Java Debug Interface API (JDI) – Hello World Example | Programmatic debugging for beginners

In this article we will go through very simple Hello World example for Java Debug Interface API i.e. JDI. This can help for getting started with JDI. We will also try to understand how JDI works in very basic manner.

Objective: We will debug Hello world program using JDI & read its variable & print. In the process, we will try to understand how basic JDI works.

JDI Terminologies:

  • Debugger program – Code/program which will be debugging other code/program.
  • Debug target program – Code/program which is being debugged.
  • Virtual Machine (VM) – JVM which is running debug target program.
  • Connector – This connects debugger program to JVM of debug target. In this example we will use LaunchingConnector which will launch a JVM & connect to it. There are also AttachingConnector which connect to existing running JVM.
  • Events – When VM runs debug target program in debug mode, it triggers several events so that debugger program can take action as needed. Debugger program can also request VM to trigger certain special events which are not triggered by default.

Steps:

  1. Create Virtual Machine using launching connector which has ability to launch a VM & connect to it.
  2. Request VM to let program know when class (debug target) is prepared. VM will trigger ClassPrepareEvent when class is prepared so that program knows.
  3. When ClassPrepareEvent is triggered, request VM to set a breakpoint at expected line number. When code execution reached that line number, VM will trigger BreakpointEvent.
  4. Keep looping till VM reaches to the breakpoint line & triggers BreakpointEvent
  5. When BreakpointEvent received, disable breakpoint, read local variables & resume VM.

Code:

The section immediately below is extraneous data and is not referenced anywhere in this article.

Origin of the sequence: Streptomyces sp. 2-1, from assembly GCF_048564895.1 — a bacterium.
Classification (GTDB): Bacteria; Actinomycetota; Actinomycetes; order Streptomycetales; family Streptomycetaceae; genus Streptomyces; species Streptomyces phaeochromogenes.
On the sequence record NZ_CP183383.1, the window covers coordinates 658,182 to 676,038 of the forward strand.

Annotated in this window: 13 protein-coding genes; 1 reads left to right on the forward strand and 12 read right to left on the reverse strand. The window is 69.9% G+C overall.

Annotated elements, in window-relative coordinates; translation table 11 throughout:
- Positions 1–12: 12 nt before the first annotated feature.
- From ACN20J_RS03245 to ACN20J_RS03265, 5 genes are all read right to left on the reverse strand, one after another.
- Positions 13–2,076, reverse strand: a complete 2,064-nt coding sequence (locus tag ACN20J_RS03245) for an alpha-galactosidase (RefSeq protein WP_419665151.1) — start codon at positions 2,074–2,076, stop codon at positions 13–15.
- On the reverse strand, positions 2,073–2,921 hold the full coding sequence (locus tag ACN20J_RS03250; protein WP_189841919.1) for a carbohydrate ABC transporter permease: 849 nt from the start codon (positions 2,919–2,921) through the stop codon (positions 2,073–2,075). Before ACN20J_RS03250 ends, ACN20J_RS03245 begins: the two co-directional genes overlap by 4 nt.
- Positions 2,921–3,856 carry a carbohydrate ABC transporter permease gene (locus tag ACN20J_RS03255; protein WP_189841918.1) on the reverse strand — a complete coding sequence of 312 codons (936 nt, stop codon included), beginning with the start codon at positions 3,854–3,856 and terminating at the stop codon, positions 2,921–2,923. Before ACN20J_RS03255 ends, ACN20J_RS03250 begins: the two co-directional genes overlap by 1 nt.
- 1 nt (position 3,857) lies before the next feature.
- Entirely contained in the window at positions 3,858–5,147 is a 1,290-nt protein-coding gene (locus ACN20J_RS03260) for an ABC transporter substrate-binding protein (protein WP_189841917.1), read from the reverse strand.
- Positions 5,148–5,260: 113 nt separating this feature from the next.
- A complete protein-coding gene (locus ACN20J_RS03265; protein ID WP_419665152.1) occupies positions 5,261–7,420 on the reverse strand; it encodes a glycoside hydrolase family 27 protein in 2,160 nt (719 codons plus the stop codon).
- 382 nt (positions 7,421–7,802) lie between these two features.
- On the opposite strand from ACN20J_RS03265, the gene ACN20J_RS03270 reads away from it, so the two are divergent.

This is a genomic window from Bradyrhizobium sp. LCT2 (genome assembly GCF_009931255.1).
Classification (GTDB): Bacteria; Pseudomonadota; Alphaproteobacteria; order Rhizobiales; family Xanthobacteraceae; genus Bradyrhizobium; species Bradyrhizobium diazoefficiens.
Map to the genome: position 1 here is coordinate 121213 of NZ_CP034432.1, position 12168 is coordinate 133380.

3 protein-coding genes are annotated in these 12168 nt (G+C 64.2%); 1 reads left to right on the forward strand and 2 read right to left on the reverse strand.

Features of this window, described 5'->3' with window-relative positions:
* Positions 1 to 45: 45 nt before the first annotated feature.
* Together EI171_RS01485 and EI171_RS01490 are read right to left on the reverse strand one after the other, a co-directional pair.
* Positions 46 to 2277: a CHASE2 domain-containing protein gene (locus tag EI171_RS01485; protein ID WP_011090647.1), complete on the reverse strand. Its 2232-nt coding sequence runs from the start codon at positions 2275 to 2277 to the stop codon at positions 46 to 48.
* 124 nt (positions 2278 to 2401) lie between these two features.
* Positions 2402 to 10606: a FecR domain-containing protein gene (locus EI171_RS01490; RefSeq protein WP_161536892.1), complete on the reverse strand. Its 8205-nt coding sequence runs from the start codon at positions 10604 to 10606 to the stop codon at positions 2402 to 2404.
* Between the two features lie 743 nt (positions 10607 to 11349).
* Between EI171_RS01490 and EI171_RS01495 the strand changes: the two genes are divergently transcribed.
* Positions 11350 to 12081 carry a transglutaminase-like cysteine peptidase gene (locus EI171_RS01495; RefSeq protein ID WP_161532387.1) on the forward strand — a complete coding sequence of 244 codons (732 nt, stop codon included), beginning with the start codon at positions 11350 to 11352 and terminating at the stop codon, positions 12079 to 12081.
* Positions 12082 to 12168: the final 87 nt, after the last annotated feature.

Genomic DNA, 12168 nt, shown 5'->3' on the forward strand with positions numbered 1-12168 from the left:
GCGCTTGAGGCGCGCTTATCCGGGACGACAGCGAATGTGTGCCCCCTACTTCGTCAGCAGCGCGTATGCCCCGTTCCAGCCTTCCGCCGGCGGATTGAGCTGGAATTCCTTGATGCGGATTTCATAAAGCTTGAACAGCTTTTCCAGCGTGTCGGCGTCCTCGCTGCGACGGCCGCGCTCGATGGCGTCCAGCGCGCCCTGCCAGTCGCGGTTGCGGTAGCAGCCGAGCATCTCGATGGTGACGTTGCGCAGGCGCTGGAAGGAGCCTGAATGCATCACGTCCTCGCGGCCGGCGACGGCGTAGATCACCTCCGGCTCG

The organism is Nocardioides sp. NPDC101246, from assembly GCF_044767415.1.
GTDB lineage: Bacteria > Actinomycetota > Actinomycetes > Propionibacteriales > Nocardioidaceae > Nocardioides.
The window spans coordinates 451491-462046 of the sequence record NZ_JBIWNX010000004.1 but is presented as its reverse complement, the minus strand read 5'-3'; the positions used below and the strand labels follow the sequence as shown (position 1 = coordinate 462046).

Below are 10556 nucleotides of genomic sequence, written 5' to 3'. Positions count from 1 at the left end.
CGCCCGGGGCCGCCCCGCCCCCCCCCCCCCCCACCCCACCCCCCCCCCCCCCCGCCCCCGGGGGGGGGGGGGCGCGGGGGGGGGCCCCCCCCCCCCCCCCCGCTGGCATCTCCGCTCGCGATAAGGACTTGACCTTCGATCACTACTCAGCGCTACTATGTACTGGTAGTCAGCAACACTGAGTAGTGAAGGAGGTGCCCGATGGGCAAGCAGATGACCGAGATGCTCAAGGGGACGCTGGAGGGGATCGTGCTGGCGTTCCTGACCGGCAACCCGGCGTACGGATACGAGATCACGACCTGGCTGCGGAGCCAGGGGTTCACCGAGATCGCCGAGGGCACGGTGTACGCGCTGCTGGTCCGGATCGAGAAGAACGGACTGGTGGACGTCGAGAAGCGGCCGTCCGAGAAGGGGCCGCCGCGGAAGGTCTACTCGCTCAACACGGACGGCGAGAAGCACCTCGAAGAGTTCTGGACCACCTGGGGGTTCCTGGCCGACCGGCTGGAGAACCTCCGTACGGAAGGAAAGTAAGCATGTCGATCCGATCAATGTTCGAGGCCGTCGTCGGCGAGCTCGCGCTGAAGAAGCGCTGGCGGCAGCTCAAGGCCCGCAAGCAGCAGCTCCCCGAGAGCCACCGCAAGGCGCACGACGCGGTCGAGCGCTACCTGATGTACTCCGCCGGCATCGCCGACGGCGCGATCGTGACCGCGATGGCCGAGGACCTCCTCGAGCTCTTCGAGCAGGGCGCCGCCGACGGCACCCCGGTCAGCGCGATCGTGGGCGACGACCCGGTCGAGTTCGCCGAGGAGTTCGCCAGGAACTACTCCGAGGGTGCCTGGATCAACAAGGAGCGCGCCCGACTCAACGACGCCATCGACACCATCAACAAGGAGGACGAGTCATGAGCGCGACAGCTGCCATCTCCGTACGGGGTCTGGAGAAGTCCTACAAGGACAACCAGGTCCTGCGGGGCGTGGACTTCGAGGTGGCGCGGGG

This is the debug target class which we will debug pragmatically using JDI.  We will be putting debug breakpoint at line denoted by a comment.




This is the Debugger program which will debug above program.

Compilation:

Please take below precautions to avoid any issues in execution of example.

  • Make sure to use -g option during compilation. This option generates all debugging information, including local variables. If you miss this, you might see AbsentInformationException as below.  Oracle Reference
  • Make sure to have jdk\lib\tools.jar in classpath as it has all JDI Library. Without this you might get  java.lang.ClassNotFoundException: com.sun.jdi.Bootstrap



Execution:

  • Make sure to have jdk\lib\tools.jar in classpath as it has all JDI Library.
  • Note “.;” in classpath. If you miss that you might see  Error: Could not find or load main class com.itsallbinary.java.jdi.HelloWorldJDIExample
  • If you run this program as part of maven project, then classes will be compiled in target directory. So you might need below additional env argument in code of HelloWorldJDIExample.

As you can see in execution output, HelloWorld.java program has been executed & all local variable names & their values are printed in the logs.

Where is System.out.println from HelloWorld.java?

As you might have noticed in execution output, that the output of  System.out.println("Hi Everyone, " + greeting);// Put a break point at this line. is not printed in console even though program has been executed correctly. Why is so?

If you check the API javadoc of LaunchingConnector.html#launch, it has below documentation.

Important note: If a target VM is launched through this functions, its output and error streams must be read as it executes. These streams are available through the Process object returned byVirtualMachine.process(). If the streams are not periodically read, the target VM will stop executing when the buffers for these streams are filled.

So we have to get the streams from process & connect it to System.out of debugger program. Ideally this mush be done in a separate parallel thread which can be spun from debugger program & continuously keep reading streams. This way we can meet the requirement from above documentation of reading streams periodically.

For our example, since we have just one small statement printed, we won’t run into situation of buffer filling up & VM getting stopped. So we will just read & print stream at the end of program in finally block.




Complete code

Now you can see statement from HelloWorld.java being printed in console.

Further Reading:

Go through below articles for further understanding of Java Debug Interface in depth.

Java Debug Interface API (JDI) – Hello World Example | Programmatic stepping through the code lines



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